Reversing AAR ruling, Delhi High Court says Hindi vocabulary practice books are GST-exempt

Shishir Sinha New Delhi | Updated on May 10, 2019

Reverses ruling by Authority for Advance Rulings

In schools, ‘work book’ and ‘exercise book’ are often used alternately. From the tax point of view, though, they are different, and now a Delhi High Court order has further clarified on this difference.

A two-judge Bench of Justice S Muralidhar and Justice Rekha Palli, in its ruling on a petition filed by Sonka Publication, has said Hindi vocabulary practice books Sulekh Sarita (Parts I to V) fall under the category of printed books and are thus “fully exempted from GST”.

How they differ

Exercise books — including graph books, laboratory books and notebooks — attract GST of 12 per cent, while printed books including those in Braille fall under the zero tax category.

Earlier, Sonka had approached the Authority for Advance Rulings (AAR), which ruled that printed work books are exercise books, and thus attract 12 per cent GST. The court ruling set that order aside.

What mainly differentiates a work book from an exercise book is that the former contains questions or assignments within the space given for writing the answers, while the latter contains printed text with space for copying it manually.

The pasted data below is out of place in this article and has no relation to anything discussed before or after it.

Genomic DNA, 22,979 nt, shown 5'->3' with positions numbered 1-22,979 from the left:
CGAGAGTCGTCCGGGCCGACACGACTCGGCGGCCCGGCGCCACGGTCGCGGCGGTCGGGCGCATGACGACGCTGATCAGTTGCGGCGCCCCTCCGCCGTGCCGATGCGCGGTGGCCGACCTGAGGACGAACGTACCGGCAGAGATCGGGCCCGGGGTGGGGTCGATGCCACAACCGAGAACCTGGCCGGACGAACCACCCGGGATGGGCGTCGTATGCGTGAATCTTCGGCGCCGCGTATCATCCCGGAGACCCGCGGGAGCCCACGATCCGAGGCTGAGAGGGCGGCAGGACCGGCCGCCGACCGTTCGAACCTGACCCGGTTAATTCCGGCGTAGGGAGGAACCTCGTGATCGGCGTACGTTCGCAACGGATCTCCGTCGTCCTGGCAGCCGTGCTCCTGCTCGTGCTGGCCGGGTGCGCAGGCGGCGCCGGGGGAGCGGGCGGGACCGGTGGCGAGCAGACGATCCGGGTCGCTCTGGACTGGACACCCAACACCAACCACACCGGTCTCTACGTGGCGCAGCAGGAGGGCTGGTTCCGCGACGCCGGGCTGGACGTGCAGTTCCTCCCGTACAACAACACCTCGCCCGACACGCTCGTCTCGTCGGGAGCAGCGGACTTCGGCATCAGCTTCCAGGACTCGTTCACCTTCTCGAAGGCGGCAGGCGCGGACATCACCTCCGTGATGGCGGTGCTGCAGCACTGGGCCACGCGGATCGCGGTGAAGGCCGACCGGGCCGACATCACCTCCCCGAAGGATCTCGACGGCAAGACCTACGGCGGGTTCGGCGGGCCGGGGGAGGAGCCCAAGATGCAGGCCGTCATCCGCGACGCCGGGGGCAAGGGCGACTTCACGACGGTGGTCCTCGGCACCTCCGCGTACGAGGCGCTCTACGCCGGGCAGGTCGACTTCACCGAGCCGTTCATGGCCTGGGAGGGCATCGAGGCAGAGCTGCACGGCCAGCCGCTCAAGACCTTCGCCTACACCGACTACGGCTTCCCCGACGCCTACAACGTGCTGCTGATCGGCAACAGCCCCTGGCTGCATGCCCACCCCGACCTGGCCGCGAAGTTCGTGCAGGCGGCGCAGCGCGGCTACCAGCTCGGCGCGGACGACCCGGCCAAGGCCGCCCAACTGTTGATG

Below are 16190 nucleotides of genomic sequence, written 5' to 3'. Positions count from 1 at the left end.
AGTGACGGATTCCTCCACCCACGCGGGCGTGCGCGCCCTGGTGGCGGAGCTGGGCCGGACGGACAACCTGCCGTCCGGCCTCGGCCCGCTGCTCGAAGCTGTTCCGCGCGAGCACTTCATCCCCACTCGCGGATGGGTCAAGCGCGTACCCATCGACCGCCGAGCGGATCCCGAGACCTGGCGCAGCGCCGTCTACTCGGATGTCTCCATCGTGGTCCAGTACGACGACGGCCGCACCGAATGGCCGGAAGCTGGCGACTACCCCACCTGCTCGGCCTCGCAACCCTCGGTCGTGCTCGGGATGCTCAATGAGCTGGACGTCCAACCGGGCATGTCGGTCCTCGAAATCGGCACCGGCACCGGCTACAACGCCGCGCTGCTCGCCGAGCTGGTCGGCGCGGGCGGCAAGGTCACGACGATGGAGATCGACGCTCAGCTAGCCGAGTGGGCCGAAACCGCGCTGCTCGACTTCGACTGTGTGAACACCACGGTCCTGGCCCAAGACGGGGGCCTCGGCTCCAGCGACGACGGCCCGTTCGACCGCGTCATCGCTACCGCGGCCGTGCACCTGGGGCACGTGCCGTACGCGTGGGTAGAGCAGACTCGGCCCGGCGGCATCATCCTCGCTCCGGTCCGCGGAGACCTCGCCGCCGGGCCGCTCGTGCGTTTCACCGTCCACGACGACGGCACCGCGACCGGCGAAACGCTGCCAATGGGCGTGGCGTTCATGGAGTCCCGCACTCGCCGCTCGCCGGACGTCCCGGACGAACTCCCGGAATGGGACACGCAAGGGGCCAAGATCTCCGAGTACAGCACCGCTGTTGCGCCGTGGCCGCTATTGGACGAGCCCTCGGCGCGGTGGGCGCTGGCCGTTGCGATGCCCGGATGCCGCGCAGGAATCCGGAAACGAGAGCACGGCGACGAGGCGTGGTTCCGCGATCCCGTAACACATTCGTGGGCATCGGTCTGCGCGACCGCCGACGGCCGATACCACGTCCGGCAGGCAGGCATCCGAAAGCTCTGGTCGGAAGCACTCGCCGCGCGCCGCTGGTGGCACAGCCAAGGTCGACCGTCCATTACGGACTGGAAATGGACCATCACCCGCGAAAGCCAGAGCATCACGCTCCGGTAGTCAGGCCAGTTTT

According to the High Court, the question that needs to be asked is whether the book in question merely helps children improve their handwriting by providing them with space for copying from a given text, or whether it poses questions for the children to answer, which the teacher can then evaluate.

The books printed and sold by the petitioner fall in the latter category — they test the child’s knowledge and ask questions — and hence cannot be termed as mere exercise books, said the court. It also observed that the petitioner’s books are not ‘exercise books’ as understood by the trade. Those are simply bound volumes of blank pages which may contain lines to facilitate writing, it said.

Rare overruling

Commenting on the decision, Waman Parkhi, Partner at KPMG, said it is one of the rare court rulings where an AAR ruling has been overruled.

“The High Court has rightly looked at the principle purpose of the book, which is to enhance the child’s knowledge, and then determined the classification,” he said.

Rajat Mohan, Partner at AMRG & Associates, said the basic premise of GST is to create fair and unambiguous tax categories in which items of basic importance such as education are exempted from tax to achieve macro-level benefits.

“The AAR ruling imposed a 12 per cent tax on the sale of educational textbooks based on technical jargon. This revenue-biased ruling is now struck down by the Delhi High Court on the grounds that these books of Sulekha Sarita are ‘practice books’ used to facilitate the evaluation of a child’s knowledge and are to be regarded as ‘printed books’ which are fully exempt from GST,” he said.

Published on May 10, 2019

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